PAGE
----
As all the materials that Britain wanted were provided by India, profits were made mostly by the British and the Indian manufacturing was forced out of business. This shows the lack of consideration for the Indians on Britain's part. They did not care about the economy of India and they only cared about the economy of Britain. Everything that the British did was for the their own good and did not think of the consequences to their actions. Imperialism was not beneficial to the colonies when most of what they had to run the economy was taken away. It was bad enough that the British destroyed the local Indian businesses, but they also made the Indians pay taxes.
Since the British had control over the Indian government, the people in India could not do anything to change their own taxation system. One third of India's annual revenue was spent in Britain for Britain's own benefit and the people in India had no choice but to stand aside and let it happen. As local businesses in India were out and the people in India were taxed at the same time, it was not surprising that food shortages started to occur in India, which caused the death of over 30 million Indians (History of India, n. d.
). As a result of British imperialism, harmful things were done to the Indians. Not only did the British deprive the Indians from having control over their own government and local affairs, the British drained money from India and did whatever it took to benefit herself only. The British took advantage of the fact that the Indians were defenceless against them. Although the British who settled in India made it seem like they were trying to improve the lives of all Indians by giving them the western civilization and providing education, not all of the people in India had the same privilege. In 1891, only the Indian elites were taught how to read, which was only 10 percent of the total population, and the other 90 percent of the people remained as illiterates (History of India, n.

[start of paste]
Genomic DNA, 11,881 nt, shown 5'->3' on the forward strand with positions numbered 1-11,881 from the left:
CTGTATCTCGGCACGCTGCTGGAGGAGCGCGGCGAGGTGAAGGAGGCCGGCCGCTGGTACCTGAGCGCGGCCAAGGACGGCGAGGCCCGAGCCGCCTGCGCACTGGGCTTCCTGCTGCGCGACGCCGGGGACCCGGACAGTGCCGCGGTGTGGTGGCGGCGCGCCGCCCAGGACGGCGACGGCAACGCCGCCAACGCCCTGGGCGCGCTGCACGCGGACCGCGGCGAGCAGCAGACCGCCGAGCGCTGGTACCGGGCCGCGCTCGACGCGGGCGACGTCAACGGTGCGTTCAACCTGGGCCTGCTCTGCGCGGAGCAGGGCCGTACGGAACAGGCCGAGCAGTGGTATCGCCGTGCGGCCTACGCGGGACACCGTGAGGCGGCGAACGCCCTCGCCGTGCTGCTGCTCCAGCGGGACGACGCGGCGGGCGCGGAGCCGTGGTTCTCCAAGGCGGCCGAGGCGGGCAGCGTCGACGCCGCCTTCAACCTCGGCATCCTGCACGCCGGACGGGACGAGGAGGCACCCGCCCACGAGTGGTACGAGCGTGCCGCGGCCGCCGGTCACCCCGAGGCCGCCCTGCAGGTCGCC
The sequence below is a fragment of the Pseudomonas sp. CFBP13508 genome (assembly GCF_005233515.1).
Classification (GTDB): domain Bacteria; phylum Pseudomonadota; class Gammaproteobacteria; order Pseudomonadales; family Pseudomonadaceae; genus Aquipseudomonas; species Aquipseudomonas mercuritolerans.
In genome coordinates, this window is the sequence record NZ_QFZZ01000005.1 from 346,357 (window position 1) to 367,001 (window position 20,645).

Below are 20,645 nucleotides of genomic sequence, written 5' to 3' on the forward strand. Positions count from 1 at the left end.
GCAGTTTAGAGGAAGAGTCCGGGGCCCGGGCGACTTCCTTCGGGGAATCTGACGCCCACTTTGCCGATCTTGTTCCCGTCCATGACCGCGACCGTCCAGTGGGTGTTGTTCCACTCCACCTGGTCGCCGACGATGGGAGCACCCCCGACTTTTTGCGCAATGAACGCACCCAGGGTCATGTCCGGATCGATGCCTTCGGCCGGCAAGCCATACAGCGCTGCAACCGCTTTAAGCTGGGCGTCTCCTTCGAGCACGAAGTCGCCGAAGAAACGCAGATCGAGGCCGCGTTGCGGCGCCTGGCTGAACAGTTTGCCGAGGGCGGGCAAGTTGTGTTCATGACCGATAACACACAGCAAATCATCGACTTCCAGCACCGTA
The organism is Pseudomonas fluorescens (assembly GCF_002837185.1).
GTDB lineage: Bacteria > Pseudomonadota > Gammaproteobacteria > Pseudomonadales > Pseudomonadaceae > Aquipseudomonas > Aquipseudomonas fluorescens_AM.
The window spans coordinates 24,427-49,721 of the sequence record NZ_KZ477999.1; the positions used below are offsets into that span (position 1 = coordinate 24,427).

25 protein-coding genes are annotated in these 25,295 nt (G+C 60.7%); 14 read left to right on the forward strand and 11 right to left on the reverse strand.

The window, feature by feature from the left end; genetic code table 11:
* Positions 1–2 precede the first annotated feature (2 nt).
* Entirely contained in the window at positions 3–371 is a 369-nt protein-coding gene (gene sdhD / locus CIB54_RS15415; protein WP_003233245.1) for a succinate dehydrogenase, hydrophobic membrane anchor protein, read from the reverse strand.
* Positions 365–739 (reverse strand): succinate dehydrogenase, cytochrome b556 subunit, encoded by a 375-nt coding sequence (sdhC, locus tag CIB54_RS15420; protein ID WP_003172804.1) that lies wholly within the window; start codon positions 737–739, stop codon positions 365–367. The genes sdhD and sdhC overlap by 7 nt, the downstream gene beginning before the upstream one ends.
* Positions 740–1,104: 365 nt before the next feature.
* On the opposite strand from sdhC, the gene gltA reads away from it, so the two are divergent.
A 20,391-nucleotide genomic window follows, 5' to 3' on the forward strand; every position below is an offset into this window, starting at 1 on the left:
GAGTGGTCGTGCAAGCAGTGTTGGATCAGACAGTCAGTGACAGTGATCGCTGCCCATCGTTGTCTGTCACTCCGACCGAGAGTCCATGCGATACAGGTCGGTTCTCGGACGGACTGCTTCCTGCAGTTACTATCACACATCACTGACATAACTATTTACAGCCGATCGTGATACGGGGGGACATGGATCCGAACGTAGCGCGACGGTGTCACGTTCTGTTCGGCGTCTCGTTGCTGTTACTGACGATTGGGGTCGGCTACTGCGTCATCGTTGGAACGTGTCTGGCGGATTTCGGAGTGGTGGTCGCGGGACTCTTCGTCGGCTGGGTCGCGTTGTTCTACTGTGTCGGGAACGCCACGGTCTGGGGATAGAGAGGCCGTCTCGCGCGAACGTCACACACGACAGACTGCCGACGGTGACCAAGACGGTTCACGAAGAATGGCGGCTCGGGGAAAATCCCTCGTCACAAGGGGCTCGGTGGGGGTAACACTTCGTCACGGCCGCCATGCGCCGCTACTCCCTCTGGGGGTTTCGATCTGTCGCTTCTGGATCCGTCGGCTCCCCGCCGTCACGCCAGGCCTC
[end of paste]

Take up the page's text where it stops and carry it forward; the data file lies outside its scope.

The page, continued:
d. ). The result of imperialism was not as beneficial to the people in India as the British made it seem, in a way, they provided education to Indian elites in an attempt to make them have the same beliefs and values as the British, since those privileged Indians were most likely going to become leaders in the future. By providing education to these people, Britain could make eventually English become the dominant language in India, so that the multi-lingual ism of the Indian culture would slowly fade away. The attempt to change culture did not only happen to the Indians, but to most colonies in Africa as well. After the Berlin Conference in 1885, most parts in Africa were claimed by Britain, France, and Germany, the people in the colonies also had to adapt to western's way of life even when they already had their own culture (History of Africa, n.